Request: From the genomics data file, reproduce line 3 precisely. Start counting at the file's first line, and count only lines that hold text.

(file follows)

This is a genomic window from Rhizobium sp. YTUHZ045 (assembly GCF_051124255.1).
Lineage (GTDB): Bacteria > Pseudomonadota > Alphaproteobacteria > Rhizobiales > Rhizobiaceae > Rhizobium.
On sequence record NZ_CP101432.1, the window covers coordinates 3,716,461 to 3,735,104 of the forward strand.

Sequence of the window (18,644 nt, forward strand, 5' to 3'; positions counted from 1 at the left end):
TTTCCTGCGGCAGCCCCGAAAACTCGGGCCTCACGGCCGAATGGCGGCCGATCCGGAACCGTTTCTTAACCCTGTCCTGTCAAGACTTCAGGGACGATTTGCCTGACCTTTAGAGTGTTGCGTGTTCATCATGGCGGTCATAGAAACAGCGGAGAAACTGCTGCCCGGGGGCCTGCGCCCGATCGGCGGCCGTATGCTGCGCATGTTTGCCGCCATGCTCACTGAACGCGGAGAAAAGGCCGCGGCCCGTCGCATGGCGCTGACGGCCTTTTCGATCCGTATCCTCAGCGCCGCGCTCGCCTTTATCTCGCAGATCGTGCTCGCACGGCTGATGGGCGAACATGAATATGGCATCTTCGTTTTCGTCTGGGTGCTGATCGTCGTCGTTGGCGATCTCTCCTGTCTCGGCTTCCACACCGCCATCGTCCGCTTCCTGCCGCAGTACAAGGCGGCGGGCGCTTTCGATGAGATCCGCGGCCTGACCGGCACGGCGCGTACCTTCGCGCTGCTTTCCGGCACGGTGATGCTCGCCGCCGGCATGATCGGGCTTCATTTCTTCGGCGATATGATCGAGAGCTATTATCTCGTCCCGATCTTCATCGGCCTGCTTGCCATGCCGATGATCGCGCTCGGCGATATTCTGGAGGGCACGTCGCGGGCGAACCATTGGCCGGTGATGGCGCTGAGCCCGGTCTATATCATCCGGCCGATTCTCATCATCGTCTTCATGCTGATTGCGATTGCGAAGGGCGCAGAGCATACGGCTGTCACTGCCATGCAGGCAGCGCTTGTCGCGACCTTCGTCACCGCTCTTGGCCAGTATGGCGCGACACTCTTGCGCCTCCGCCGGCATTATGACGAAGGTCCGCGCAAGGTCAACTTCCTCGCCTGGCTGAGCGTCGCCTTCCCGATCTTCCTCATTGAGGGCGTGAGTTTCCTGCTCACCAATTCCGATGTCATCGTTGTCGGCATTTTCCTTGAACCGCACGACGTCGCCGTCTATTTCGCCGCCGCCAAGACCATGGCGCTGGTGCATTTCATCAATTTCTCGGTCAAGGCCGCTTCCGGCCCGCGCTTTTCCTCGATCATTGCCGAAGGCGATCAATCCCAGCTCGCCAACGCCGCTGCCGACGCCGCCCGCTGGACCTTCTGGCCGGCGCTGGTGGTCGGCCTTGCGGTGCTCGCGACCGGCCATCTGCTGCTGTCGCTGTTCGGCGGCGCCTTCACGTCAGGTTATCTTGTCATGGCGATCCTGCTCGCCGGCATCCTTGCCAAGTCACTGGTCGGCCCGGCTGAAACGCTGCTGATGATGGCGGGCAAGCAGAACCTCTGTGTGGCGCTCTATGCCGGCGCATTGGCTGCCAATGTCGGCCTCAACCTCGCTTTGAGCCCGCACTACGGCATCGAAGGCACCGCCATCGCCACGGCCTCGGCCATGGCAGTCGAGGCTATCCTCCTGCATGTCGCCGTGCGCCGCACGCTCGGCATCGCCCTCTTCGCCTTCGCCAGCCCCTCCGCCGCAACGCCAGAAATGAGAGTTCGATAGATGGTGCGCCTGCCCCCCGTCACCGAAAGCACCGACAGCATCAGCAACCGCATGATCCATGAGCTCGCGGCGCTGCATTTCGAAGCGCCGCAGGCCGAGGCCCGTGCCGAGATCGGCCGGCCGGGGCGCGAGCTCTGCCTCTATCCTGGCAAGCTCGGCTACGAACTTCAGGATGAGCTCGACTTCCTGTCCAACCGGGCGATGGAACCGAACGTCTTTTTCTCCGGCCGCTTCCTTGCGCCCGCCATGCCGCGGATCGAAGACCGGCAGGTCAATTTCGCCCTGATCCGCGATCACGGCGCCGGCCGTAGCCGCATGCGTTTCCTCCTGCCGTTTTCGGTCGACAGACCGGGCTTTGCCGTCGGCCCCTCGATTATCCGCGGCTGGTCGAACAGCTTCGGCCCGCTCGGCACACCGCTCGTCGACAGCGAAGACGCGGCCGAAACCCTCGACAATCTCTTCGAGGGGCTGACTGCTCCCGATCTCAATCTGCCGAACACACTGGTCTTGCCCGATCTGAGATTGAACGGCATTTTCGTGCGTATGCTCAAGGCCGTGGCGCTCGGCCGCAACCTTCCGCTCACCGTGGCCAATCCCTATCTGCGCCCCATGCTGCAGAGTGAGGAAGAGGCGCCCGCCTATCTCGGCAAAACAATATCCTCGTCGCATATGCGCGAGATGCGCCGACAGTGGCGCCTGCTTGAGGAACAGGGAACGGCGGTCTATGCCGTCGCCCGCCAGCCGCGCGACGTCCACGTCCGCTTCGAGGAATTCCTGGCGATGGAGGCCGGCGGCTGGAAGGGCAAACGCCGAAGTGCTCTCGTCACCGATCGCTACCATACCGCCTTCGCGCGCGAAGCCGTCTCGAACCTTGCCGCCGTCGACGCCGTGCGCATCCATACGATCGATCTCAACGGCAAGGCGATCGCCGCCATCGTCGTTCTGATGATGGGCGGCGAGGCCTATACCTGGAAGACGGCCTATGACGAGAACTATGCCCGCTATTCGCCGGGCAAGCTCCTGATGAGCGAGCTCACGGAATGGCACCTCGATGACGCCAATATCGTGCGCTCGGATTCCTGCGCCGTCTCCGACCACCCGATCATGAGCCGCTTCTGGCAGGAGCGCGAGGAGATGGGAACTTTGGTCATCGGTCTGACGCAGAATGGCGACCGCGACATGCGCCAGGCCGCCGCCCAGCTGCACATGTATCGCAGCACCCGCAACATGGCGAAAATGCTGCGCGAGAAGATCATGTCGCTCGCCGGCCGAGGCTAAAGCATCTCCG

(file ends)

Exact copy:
On sequence record NZ_CP101432.1, the window covers coordinates 3,716,461 to 3,735,104 of the forward strand.